Experimenting With The Globe Essay

7036 words - 29 pages

Reconstructing the peculiar kind of theatre for which Shakespeare wrote his plays, which was unique to his time, has been a matter of recurrent interest both to scholars and to directors and actors of the plays. More than thirty theatres with pretensions to being a replica of the Globe (with, of course, varying degrees of accuracy) have been built since 1820. All of these projects suffered from the inadequacy of the information about the original theatre. Until 1989 the only evidence was a few inaccurate seventeenth-century pictures and the few references to features of the theatre that recur in the plays. The discovery of a fragment, a little over 10%, of the original Globe's foundations in ...view middle of the document...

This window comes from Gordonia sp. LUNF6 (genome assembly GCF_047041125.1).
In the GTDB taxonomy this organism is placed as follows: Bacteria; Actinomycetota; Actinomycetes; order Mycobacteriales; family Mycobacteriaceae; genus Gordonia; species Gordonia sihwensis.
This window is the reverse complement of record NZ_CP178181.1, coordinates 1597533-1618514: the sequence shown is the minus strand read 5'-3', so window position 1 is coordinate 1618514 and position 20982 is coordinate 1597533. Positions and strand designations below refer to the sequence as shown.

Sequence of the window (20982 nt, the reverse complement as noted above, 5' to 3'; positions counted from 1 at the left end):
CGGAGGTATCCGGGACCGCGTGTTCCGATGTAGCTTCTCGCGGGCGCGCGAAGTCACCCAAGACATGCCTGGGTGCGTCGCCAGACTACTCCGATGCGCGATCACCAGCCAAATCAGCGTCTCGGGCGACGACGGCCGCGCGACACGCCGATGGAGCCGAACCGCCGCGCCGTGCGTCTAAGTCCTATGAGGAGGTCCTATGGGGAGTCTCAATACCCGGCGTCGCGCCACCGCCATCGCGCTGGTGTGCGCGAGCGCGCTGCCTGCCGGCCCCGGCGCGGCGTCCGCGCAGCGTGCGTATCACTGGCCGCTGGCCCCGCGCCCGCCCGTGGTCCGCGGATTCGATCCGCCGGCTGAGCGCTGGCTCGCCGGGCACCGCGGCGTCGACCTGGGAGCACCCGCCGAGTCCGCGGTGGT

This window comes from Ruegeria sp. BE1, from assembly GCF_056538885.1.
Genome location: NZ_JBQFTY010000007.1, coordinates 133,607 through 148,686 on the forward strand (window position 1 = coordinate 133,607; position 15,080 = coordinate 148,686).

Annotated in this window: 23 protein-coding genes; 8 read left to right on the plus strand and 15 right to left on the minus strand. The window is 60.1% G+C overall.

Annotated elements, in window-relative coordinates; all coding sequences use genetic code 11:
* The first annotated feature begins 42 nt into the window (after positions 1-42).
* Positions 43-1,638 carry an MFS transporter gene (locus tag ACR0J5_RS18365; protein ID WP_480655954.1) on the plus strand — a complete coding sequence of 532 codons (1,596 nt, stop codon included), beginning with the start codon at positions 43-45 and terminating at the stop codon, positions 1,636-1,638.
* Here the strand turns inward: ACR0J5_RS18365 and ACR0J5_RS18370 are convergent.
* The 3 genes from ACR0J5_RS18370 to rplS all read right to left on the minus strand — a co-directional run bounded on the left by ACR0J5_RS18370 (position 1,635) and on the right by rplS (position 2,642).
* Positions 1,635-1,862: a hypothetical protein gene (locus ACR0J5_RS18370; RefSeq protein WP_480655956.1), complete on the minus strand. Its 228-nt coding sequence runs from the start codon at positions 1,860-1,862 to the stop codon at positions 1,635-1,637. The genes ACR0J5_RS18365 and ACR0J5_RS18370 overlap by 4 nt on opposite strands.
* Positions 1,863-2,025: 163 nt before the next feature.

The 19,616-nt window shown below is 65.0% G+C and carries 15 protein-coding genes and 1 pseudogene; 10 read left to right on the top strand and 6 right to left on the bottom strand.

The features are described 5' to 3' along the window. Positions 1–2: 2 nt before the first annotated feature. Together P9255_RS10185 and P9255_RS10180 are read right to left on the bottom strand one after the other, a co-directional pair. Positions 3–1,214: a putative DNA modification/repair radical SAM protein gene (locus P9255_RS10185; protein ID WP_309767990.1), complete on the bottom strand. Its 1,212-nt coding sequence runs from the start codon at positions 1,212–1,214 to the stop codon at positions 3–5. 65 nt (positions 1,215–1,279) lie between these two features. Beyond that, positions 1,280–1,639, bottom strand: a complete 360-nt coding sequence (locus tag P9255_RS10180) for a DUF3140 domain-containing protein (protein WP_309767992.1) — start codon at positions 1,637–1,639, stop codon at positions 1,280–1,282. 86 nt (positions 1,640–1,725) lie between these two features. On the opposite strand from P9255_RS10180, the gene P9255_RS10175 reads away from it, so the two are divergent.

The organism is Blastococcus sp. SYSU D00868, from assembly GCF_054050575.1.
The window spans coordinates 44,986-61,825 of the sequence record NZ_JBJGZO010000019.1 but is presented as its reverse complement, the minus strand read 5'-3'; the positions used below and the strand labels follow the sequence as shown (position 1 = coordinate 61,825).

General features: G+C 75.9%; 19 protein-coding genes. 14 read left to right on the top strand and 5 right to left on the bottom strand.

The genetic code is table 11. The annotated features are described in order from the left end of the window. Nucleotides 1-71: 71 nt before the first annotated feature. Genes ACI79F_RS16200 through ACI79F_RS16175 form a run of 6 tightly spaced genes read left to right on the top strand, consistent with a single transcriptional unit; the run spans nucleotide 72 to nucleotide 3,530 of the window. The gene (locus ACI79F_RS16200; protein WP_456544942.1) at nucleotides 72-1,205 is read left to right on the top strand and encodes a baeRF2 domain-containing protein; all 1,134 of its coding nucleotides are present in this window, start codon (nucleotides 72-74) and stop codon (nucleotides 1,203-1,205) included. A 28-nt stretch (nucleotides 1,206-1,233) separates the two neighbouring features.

The texts as they have come down to us record all he thought it necessary for his fellows to have on paper in order to stage the plays. Those taciturn hints, probably taciturn because he knew that he'd be there on stage himself for the rehearsals, do not help us much. So we have to experiment to see what works, and how it works. Everything that the last four centuries have wrung from these texts would be substantially enhanced by a better knowledge of what the original Shakespearean concept was, the plays as he conceived them coming to life on the stage rather than in the relics, the rough scripts I think rightly called, post-Derrida, the pre-texts, that we have on the page.What I hope to do here is raise a few questions. My own starting-point is Bernard Beckerman's 1962 book, Shakespeare at the Globe, 1599-1609,[1] because I think it summed up in a quite outstanding way all the best of what had been conceived about the original staging up to that time. If you read it now, surprisingly few of his main assumptions seem to need dislodging. I propose to do no more than offer a small revision, a reappraisal of Beckerman's conclusions. He is invaluable in prompting the kind of questions we should be asking now that we have the prospect of a real Globe to test his suppositions on.He of course was basing his calculations about the staging on the state of the art as it was in 1960: Cranford Adams, up-ended by Walter Hodges.[2] But the history of thinking about the Globe's design is not my subject. I start from the assumption that, if we concede a few areas of continuing doubt, we can now claim to have restored something reasonably like the original machine, the Globe building, so far as the current information allows. What we cannot do so readily is to re-create all the original materials, not just the original staging but the early audiences for whom Shakespeare wrote, and all the languages that he and they shared and we have lost. Besides the machine itself we need to retrieve the meaning of lines like "Then vail your stomachs, for it is no boot" which Kate delivers near the end of The Taming of the Shrew,[3] and to register the meaning of such paralinguistic signifiers as Osric tries to give with his hat-waving to Hamlet, or the games played with the decorums of courtly behaviour in the presence of a king when he is hatless and mad like Lear in the storm. But these limitations in the necessary attempts to reconstruct the "authentic" staging cannot be used as an excuse to ignore what might be learned from a properly careful use of this new replication of the original fabric, if we approach it principally as the basis for experimentation.We need a frame, a theoretical laboratory, to base our experiments on. I start with four basic assumptions. First, that Shakespeare's original playscripts did not contain many stage directions simply because the writer was on the spot to say what he wanted, and therefore did not have to record much of it in the...

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